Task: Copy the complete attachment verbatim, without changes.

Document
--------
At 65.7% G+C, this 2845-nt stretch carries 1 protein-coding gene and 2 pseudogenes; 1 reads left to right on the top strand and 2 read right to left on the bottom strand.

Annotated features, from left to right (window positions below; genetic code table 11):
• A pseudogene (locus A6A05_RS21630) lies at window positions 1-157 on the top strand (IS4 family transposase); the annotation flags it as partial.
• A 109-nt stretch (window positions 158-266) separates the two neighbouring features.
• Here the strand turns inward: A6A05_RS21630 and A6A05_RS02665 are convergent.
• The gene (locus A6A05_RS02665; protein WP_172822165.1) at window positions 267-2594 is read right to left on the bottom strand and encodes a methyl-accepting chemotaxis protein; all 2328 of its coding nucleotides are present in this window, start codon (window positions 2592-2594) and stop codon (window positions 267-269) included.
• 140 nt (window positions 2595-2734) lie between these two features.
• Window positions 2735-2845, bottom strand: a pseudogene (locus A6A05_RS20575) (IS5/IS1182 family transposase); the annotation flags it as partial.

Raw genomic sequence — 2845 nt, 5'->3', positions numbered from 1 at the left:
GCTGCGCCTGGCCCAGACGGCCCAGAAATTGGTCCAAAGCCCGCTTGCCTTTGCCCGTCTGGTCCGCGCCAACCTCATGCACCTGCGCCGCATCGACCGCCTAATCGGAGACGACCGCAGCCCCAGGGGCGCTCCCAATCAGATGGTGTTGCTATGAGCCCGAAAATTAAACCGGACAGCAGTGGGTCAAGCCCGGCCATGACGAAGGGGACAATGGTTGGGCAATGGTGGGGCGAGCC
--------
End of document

At 65.7% G+C, this 2845-nt stretch carries 1 protein-coding gene and 2 pseudogenes; 1 reads left to right on the top strand and 2 read right to left on the bottom strand.

Annotated features, from left to right (window positions below; genetic code table 11):
• A pseudogene (locus A6A05_RS21630) lies at window positions 1-157 on the top strand (IS4 family transposase); the annotation flags it as partial.
• A 109-nt stretch (window positions 158-266) separates the two neighbouring features.
• Here the strand turns inward: A6A05_RS21630 and A6A05_RS02665 are convergent.
• The gene (locus A6A05_RS02665; protein WP_172822165.1) at window positions 267-2594 is read right to left on the bottom strand and encodes a methyl-accepting chemotaxis protein; all 2328 of its coding nucleotides are present in this window, start codon (window positions 2592-2594) and stop codon (window positions 267-269) included.
• 140 nt (window positions 2595-2734) lie between these two features.
• Window positions 2735-2845, bottom strand: a pseudogene (locus A6A05_RS20575) (IS5/IS1182 family transposase); the annotation flags it as partial.

Raw genomic sequence — 2845 nt, 5'->3', positions numbered from 1 at the left:
GCTGCGCCTGGCCCAGACGGCCCAGAAATTGGTCCAAAGCCCGCTTGCCTTTGCCCGTCTGGTCCGCGCCAACCTCATGCACCTGCGCCGCATCGACCGCCTAATCGGAGACGACCGCAGCCCCAGGGGCGCTCCCAATCAGATGGTGTTGCTATGAGCCCGAAAATTAAACCGGACAGCAGTGGGTCAAGCCCGGCCATGACGAAGGGGACAATGGTTGGGCAATGGTGGGGCGAGCC